When even a modest pay rise is out of reach

DANGEROUS WORK: An Ausgrid worker repairs a city street power line. Picture: Kirk GilmourTHE NSW government pocketed more than $16 billion when it partially privatised poles and wire company Ausgrid in 2016, leasing a 50.4 per cent stake for 99 years to a consortium of superannuation and investment funds.

While the result was hailed by the government as a win for taxpayers, the unions representing Ausgrid workers say it’s their members who have paid the price in the transaction, with almost 2000 losing their jobs and the remainder going four years without a pay rise.

Having run out of patience, the workers have voted to take a range of industrial actions, with delegates to the Electrical Trades Union and other unions meeting at the end of this month to plan a final course of action.

They hope to reach agreement on a pay rise before then, but either way, the Ausgrid workers are far from alone in finding it difficult to obtain a reasonable wage rise. Anynumber of measures confirm that wages growth has fallen substantially below trend, so much so that even the federal Coalition has begun to talk about the need to lift workers’ incomes.

There is no real economic consensus as to why wages growth has fallen so dramatically, but theunavoidable impact can only bea noticeable widening of inequality. While this may not bother some of those who find themselves at the top of the pile, more sensible minds realise that a properly functioning society –an Australian society –is based on a sense of fairness and egalitarianism that seems sorely missing in comparison with earlier times. It is true that the overall standard of living continues to rise in Australia, but that cannot be used as an excuse to justify the suppression of wages growth for all but the top echelons of the workforce.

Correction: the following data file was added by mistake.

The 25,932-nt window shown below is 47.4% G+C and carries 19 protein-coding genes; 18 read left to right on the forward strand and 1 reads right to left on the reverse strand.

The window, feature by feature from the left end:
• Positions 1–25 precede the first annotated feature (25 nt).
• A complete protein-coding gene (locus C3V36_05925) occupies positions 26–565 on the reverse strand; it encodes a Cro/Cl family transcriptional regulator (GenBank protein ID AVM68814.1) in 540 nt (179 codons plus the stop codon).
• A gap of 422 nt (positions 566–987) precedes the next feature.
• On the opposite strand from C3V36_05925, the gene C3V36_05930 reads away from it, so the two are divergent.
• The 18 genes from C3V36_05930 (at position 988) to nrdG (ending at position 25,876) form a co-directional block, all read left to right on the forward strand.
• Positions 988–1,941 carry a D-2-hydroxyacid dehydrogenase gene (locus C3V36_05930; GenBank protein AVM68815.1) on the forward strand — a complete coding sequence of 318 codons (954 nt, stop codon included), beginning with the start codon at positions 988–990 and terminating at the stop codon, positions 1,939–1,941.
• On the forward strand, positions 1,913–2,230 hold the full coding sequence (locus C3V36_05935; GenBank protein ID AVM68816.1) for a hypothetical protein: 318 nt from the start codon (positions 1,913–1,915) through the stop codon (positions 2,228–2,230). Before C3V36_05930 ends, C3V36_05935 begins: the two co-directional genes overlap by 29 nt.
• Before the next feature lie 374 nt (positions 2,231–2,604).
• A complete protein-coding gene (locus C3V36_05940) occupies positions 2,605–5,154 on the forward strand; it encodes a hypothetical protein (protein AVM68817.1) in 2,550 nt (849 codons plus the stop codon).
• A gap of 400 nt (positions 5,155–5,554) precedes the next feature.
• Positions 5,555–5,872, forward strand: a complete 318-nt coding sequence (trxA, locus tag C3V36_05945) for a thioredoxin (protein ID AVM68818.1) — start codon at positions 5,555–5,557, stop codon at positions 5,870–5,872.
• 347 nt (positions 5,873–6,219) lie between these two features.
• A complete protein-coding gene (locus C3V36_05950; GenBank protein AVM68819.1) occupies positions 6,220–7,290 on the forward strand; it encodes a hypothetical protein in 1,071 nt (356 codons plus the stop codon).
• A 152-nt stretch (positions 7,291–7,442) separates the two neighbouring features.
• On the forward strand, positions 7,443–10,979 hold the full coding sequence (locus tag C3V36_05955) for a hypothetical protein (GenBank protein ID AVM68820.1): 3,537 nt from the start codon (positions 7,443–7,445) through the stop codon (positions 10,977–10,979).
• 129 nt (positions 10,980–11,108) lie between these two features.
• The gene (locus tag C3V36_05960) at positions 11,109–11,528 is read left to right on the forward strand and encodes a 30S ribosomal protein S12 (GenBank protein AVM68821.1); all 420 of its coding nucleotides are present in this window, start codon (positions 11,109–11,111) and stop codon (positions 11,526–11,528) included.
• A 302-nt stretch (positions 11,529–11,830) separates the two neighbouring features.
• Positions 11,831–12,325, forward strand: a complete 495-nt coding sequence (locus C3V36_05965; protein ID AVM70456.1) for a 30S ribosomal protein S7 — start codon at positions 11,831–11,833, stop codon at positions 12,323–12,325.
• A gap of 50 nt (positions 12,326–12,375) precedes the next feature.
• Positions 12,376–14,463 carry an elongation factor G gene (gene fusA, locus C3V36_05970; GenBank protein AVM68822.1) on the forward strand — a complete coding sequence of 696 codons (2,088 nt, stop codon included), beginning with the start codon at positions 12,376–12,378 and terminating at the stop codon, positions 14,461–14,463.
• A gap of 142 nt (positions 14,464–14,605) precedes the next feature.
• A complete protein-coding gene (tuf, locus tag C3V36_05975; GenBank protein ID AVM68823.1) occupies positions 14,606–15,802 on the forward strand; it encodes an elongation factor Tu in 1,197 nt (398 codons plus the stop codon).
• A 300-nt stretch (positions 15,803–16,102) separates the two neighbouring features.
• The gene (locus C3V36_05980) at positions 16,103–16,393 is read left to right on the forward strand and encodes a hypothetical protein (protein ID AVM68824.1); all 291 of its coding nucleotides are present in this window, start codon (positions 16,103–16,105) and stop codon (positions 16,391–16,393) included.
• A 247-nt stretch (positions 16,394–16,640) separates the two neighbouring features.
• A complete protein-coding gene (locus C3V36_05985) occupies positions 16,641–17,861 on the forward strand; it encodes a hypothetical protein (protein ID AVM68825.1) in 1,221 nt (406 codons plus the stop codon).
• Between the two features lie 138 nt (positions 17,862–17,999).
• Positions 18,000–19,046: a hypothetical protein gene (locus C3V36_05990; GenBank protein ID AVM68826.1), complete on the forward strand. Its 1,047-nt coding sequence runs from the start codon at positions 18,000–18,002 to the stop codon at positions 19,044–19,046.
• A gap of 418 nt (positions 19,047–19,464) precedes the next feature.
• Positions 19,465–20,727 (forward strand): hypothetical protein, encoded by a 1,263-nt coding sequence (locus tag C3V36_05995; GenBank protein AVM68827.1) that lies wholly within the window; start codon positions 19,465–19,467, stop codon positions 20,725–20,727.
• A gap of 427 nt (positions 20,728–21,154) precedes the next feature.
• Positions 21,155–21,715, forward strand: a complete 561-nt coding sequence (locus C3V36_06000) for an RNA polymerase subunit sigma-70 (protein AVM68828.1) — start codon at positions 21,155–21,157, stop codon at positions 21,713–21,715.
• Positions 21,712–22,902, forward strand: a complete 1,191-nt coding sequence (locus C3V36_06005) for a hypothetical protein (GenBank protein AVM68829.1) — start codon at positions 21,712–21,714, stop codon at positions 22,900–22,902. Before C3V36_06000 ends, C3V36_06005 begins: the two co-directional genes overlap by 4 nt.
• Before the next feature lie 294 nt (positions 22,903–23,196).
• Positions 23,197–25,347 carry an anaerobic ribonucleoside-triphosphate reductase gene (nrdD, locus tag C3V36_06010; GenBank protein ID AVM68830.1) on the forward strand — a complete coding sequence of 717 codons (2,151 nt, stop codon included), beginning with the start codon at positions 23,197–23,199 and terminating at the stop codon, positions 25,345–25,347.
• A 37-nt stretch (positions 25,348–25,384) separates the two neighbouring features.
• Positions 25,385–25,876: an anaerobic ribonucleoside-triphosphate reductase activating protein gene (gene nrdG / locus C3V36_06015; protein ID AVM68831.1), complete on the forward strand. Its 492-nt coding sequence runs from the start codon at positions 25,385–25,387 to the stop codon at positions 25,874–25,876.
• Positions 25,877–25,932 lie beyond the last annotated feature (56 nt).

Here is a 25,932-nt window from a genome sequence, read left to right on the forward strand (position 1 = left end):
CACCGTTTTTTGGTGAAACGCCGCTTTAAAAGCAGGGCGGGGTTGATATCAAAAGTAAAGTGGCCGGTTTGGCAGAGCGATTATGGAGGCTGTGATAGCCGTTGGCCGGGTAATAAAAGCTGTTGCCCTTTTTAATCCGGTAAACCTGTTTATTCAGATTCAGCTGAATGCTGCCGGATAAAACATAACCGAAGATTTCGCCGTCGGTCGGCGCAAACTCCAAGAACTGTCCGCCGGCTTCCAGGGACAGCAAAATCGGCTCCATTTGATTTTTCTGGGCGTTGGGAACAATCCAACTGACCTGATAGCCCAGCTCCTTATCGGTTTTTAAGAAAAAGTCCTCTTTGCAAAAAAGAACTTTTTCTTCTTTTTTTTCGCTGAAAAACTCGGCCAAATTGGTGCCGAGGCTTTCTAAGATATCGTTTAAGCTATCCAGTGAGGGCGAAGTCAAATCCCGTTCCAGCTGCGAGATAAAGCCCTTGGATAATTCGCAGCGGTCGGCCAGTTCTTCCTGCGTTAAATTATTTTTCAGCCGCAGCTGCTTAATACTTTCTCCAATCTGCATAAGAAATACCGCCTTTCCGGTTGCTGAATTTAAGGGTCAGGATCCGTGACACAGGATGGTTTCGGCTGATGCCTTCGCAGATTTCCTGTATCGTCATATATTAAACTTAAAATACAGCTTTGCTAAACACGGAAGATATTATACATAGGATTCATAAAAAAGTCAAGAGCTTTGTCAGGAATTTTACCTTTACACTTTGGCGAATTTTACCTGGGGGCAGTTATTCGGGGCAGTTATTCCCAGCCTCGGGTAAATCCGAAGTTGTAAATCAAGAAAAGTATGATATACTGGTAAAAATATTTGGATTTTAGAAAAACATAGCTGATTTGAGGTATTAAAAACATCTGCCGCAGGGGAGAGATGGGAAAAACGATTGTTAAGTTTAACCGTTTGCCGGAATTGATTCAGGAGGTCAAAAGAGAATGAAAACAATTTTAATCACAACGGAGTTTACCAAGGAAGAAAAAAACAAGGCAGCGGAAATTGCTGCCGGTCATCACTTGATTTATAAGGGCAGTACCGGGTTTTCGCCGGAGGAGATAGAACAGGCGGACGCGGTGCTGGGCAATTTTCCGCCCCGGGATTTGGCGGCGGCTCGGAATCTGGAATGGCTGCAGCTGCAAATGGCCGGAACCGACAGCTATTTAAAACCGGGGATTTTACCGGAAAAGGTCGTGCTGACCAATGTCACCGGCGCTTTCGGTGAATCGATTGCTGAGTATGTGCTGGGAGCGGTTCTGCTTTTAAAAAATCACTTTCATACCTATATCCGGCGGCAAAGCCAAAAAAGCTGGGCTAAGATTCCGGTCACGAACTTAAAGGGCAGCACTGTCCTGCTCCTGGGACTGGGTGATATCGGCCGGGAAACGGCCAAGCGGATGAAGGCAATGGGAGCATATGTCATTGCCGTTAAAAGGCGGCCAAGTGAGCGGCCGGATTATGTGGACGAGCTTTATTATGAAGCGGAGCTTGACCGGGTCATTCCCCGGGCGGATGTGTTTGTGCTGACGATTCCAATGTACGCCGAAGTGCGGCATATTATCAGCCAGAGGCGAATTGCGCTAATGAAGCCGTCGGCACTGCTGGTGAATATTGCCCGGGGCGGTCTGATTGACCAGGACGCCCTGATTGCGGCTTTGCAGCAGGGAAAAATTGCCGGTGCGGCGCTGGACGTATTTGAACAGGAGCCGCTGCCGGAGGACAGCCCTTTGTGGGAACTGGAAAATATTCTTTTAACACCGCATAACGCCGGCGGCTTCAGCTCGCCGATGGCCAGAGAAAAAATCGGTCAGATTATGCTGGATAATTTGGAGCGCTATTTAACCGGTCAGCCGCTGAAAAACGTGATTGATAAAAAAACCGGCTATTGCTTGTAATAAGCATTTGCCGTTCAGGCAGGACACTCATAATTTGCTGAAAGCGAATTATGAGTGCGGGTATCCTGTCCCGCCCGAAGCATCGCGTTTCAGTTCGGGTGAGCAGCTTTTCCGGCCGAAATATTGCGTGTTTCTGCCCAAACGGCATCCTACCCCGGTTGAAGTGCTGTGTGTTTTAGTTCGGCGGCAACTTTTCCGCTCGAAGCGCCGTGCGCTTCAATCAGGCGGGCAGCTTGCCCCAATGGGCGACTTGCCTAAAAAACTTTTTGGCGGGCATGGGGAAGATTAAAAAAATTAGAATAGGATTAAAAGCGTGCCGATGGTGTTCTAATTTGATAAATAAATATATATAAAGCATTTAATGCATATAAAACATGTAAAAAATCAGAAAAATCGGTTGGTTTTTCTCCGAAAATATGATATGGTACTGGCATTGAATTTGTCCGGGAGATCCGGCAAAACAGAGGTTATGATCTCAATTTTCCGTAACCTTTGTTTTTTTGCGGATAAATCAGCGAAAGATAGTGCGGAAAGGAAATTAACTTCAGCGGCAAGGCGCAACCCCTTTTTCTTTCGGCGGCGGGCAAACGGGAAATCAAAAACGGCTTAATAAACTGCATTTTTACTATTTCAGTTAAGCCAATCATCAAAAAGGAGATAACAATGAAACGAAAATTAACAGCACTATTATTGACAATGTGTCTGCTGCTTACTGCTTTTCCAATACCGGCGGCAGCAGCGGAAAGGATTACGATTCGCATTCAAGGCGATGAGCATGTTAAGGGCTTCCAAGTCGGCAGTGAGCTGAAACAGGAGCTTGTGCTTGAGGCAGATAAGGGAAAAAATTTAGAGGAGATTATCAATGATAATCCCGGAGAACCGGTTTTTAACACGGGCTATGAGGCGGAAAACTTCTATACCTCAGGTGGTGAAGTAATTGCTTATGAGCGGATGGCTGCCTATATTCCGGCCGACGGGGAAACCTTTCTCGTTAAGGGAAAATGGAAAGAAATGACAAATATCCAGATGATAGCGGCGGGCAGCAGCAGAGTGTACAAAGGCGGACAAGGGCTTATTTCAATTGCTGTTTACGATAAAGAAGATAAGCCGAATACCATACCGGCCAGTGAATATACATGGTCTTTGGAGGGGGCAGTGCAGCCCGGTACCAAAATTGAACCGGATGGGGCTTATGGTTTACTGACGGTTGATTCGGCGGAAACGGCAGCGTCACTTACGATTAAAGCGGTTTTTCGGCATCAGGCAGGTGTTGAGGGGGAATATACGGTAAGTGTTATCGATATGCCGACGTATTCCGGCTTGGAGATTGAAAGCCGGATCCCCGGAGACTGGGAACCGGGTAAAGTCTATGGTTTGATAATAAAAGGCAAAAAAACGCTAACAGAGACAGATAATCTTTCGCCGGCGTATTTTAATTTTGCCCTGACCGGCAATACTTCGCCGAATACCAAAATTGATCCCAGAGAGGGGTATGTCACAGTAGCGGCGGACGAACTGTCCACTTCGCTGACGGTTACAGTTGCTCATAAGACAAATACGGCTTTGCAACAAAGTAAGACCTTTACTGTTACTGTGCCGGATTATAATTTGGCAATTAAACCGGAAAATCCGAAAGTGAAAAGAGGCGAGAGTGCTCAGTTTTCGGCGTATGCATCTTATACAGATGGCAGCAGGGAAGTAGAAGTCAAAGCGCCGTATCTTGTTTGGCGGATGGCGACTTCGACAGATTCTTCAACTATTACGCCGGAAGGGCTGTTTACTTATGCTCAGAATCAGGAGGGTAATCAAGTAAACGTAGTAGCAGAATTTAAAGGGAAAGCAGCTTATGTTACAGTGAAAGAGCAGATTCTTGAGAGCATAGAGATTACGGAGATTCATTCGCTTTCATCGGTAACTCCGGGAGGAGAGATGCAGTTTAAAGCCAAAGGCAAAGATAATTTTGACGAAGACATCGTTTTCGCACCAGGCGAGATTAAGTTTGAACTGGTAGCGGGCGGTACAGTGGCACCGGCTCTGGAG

Last month, Prime Minister Malcolm Turnbull said: “Theanswer to low wages growth is stronger economic growth.”

But asOpposition Treasury spokesman Chris Bowen observed, wages growth hasbeen at “record lows”, despite Australia’s much-vaunted record of 26 years of uninterrupted economic growth.

While the Australian government, and other administrations internationally, may still believe in the“trickle down” effect, the Ausgrid workers have decided that they can’t wait that long. So they are playing the strongest card that workers have: a threatto withdraw their labour. It’s that simple.

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